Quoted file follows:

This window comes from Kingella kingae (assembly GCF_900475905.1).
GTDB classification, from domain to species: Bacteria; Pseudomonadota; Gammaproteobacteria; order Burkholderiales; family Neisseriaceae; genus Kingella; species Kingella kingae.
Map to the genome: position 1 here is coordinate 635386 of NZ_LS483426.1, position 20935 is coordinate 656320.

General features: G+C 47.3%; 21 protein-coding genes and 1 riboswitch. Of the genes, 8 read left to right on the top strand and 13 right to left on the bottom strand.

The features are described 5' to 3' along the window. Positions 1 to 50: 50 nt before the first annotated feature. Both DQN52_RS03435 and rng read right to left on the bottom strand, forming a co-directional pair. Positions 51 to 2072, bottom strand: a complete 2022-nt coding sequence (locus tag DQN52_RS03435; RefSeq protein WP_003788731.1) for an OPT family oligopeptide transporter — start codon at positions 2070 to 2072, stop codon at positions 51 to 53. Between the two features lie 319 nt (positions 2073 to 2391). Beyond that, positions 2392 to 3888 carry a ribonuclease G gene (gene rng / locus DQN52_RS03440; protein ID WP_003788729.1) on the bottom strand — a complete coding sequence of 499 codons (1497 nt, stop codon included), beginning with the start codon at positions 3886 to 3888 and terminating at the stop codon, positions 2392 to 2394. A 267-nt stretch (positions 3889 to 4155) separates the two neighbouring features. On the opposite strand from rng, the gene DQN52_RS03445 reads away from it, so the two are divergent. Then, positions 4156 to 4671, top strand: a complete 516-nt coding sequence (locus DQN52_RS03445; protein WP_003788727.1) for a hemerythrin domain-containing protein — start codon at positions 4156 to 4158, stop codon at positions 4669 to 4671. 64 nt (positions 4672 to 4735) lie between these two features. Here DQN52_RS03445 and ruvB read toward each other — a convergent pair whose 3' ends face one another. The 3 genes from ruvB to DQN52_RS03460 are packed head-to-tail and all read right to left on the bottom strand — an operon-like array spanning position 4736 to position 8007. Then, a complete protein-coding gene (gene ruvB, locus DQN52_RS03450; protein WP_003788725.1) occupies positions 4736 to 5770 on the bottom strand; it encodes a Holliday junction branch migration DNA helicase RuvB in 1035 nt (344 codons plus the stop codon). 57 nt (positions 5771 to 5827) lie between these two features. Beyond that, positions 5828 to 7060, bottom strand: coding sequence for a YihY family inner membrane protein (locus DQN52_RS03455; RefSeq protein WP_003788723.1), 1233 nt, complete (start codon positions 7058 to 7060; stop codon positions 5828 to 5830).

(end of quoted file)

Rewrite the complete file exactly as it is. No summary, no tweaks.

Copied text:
This window comes from Kingella kingae (assembly GCF_900475905.1).
GTDB classification, from domain to species: Bacteria; Pseudomonadota; Gammaproteobacteria; order Burkholderiales; family Neisseriaceae; genus Kingella; species Kingella kingae.
Map to the genome: position 1 here is coordinate 635386 of NZ_LS483426.1, position 20935 is coordinate 656320.

General features: G+C 47.3%; 21 protein-coding genes and 1 riboswitch. Of the genes, 8 read left to right on the top strand and 13 right to left on the bottom strand.

The features are described 5' to 3' along the window. Positions 1 to 50: 50 nt before the first annotated feature. Both DQN52_RS03435 and rng read right to left on the bottom strand, forming a co-directional pair. Positions 51 to 2072, bottom strand: a complete 2022-nt coding sequence (locus tag DQN52_RS03435; RefSeq protein WP_003788731.1) for an OPT family oligopeptide transporter — start codon at positions 2070 to 2072, stop codon at positions 51 to 53. Between the two features lie 319 nt (positions 2073 to 2391). Beyond that, positions 2392 to 3888 carry a ribonuclease G gene (gene rng / locus DQN52_RS03440; protein ID WP_003788729.1) on the bottom strand — a complete coding sequence of 499 codons (1497 nt, stop codon included), beginning with the start codon at positions 3886 to 3888 and terminating at the stop codon, positions 2392 to 2394. A 267-nt stretch (positions 3889 to 4155) separates the two neighbouring features. On the opposite strand from rng, the gene DQN52_RS03445 reads away from it, so the two are divergent. Then, positions 4156 to 4671, top strand: a complete 516-nt coding sequence (locus DQN52_RS03445; protein WP_003788727.1) for a hemerythrin domain-containing protein — start codon at positions 4156 to 4158, stop codon at positions 4669 to 4671. 64 nt (positions 4672 to 4735) lie between these two features. Here DQN52_RS03445 and ruvB read toward each other — a convergent pair whose 3' ends face one another. The 3 genes from ruvB to DQN52_RS03460 are packed head-to-tail and all read right to left on the bottom strand — an operon-like array spanning position 4736 to position 8007. Then, a complete protein-coding gene (gene ruvB, locus DQN52_RS03450; protein WP_003788725.1) occupies positions 4736 to 5770 on the bottom strand; it encodes a Holliday junction branch migration DNA helicase RuvB in 1035 nt (344 codons plus the stop codon). 57 nt (positions 5771 to 5827) lie between these two features. Beyond that, positions 5828 to 7060, bottom strand: coding sequence for a YihY family inner membrane protein (locus DQN52_RS03455; RefSeq protein WP_003788723.1), 1233 nt, complete (start codon positions 7058 to 7060; stop codon positions 5828 to 5830).